Event: CementBloc's Driving Influence Marketing in the Health and Wellness Sector!
I'm slowly realizing that there are people besides my mother who read this column. See, I've developed a following of haters amongst certain NYC PR girls, so when my editor asked me to cover CementBloc's Internet Week "Driving Influence Marketing in the Health and Wellness Sector" event, I was less than thrilled, pretty sure that I would have a horrible time, be honest about it, and add another media-world enemy to the list of "people I can't talk to in public because they will probably hit me." I had visions of sitting in a room for two hours while some account exec rambled on about the benefits of exercise or vitamins while I played Angry Birds and pretended to take notes. But, for the good of gainful employment, I agreed to go -- after all, the invite did say there would be wine.
I arrived at CementBloc's 6th Avenue offices a little before the 5:30 start time. I like to get to these things early - it throws people off guard and lets me glimpse the inner workings of the company. I was met at the downstairs elevator by a man with an iPad who gave me a sticky nametag and asked me to put on my Internet Week Press Badge. "But it makes me look like a dork," I whined as I hung it around my next and pouted in the elevator up to the fifth floor offices. I was the first non-CementBloc person to arrive and was met by the group account director, Wendy Levine (who, by the way, was wearing the cutest dress ever).
"First thing's first, let's get you a drink," she said before she guided me to an office to put my stuff down and explained how the event was going to be set up -- basically an interactive journey through the process of getting vaccines before you go abroad. They were throwing it for their client, Novartis vaccines, and we would be going to Japan, complete with a vaccine passport that would be stamped at each inoculation checkpoint. The informational session would cover the entire process of trip planning -- from the moment a traveler decided she wanted to go to Japan, to the moment she boarded the plane.
Most important, however, was the bar, manned by a cute boy with a manicured mop of messy hair. I looked around. The office was chic enough, and 50 platters of sushi were being placed about the area. Maybe this wouldn't be so bad. Guests started pouring out of the elevator and to the bar. I moved to the side, where I met Elizabeth Elfenbein, a partner at CementBloc, who told me that she knows my editor very well, so I'd better not say anything bad. People say that to me all the time, and I usually laugh in their faces because I don't scare easily, but I felt like Elizabeth meant business. Luckily for me, I would have a good time at the event.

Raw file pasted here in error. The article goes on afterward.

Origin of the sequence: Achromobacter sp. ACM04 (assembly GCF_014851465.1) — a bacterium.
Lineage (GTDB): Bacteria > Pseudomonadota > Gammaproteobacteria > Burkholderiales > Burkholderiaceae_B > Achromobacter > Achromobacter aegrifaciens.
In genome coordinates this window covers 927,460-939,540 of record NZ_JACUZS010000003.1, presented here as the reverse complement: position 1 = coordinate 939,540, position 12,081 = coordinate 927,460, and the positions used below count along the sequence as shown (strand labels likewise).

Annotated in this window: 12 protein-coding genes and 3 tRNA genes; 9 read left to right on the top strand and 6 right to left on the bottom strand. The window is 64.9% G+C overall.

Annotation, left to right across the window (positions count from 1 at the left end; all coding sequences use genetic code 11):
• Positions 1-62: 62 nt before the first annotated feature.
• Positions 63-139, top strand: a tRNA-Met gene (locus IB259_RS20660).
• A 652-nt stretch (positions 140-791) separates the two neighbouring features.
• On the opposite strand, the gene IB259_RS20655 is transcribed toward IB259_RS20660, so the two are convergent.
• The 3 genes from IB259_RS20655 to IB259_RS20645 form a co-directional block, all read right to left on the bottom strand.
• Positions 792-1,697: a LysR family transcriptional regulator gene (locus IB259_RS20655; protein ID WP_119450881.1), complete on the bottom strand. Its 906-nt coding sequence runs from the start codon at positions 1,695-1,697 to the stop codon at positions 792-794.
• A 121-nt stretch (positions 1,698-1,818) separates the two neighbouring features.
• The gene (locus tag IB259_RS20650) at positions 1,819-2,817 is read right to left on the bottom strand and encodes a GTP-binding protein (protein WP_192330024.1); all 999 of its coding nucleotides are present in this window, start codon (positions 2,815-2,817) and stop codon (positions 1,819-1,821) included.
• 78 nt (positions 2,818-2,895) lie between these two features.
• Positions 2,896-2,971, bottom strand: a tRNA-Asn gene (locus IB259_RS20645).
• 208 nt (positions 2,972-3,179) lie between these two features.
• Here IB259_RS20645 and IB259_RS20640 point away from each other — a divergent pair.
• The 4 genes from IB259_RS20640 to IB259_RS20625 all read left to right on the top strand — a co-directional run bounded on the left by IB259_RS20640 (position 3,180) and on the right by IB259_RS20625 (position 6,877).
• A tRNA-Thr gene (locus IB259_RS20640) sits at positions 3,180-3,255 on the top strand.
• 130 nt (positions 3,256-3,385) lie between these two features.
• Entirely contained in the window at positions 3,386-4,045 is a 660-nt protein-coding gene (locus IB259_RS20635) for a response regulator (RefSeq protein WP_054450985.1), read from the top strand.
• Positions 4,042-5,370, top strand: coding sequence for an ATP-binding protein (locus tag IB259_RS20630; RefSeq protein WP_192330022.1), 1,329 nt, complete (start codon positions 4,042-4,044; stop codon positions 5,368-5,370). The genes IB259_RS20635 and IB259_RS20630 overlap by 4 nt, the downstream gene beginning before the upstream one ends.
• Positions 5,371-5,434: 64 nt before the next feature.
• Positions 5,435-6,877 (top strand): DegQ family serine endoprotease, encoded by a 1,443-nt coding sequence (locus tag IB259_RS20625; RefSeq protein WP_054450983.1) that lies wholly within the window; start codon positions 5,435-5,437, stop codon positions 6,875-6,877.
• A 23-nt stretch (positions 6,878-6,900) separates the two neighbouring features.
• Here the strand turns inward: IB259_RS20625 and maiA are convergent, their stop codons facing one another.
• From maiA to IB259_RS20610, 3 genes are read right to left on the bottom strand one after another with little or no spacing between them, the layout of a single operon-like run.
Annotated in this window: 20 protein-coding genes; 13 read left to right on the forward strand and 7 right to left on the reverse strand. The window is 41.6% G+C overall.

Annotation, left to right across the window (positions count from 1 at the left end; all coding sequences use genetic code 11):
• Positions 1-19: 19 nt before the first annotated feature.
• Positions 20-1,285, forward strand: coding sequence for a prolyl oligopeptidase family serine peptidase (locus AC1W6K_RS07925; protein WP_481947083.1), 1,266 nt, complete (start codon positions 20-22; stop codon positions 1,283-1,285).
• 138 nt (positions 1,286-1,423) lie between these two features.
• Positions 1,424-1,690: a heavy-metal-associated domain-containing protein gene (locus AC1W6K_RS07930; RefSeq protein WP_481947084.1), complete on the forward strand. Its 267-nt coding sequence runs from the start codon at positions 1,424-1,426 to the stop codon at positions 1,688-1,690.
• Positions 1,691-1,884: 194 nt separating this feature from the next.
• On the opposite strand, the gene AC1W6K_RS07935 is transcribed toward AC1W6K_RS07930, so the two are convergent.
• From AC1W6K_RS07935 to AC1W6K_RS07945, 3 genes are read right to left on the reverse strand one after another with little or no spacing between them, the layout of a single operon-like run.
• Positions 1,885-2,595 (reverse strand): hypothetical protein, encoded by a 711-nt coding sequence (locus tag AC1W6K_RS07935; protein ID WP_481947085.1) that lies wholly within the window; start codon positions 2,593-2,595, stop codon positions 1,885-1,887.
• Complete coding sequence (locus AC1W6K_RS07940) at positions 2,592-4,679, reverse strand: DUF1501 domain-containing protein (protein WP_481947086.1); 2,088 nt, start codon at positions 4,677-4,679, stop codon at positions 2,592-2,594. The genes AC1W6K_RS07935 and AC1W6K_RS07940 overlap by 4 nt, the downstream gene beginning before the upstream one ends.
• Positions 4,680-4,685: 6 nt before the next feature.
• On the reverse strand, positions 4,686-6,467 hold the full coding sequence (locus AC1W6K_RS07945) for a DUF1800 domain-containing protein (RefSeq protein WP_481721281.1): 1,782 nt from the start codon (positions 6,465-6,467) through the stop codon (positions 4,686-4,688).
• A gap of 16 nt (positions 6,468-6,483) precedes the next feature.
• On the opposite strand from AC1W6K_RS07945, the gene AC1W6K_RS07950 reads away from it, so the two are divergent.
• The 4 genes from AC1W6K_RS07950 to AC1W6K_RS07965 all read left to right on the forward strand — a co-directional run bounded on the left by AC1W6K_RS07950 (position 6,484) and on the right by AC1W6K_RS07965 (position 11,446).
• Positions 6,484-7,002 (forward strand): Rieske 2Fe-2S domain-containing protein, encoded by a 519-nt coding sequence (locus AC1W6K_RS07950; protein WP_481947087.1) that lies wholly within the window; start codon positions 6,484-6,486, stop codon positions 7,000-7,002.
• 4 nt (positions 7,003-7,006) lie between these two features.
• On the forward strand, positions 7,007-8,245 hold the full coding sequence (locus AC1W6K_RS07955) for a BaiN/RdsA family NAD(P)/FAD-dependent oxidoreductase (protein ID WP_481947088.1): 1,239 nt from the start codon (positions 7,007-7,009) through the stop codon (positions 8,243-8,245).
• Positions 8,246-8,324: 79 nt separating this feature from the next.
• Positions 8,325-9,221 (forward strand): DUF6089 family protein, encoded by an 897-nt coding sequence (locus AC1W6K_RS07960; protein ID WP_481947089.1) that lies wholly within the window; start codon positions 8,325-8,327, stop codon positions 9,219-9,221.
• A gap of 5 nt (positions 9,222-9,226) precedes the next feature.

Once enough people arrived, the tour-conference began. Photos of Japan hung from the ceiling in the entrance way/bar area. The lights dimmed and Elizabeth took over the mike, talking about the importance of vaccines when you travel abroad -- even to developed countries like Japan. As the crowd snacked on sushi and slammed glasses of sake, a health-tourism-type video played against the wall. Who knew that you needed rabies shots before going to Japan? I cringed in horror when the parasite portion came up and nodded in appreciation, remembering the horrible stomach flu I had during Mardi Gras 2010 (New Orleans is a foreign country, too, right?). So, basically, we learned that shots are good and Americans are a lazy lot who wait until the last minute to prepare for trips abroad. Got it.
Now onto the next portion. We moved through to another room where we went to discuss shots and travel some more. I saw Wendy with CementBloc folks in an adjacent conference room filled with dessert sushi, and sneaked in. I was wearing a press pass: rules need not apply! She was with the company's Prodeep Bose and Ira Haimowitz. We chatted about CementBloc and their clients. They are exclusively a health and wellness agency and have clients like pharmaceutical companies. The immature teenager in me really wanted to ask if they got free samples of the meds they were working with, so instead I asked about measuring analytics. For some reason I was surprised that measuring analytics is possible in pharmaceuticals.
I ducked into another point on the vaccine voyage before I had to leave to go to another party. (Internet Week is super-rough.) But I am glad that I went to CementBloc. It was by far the best informational session I've attended: creative, engaging, interactive. A word of advice to other companies who hold info sessions: get CementBloc to do it for you. If you can't do that, at least borrow the bartender, who won't tell anyone how many glasses of wine you consumed in the hour you were there.
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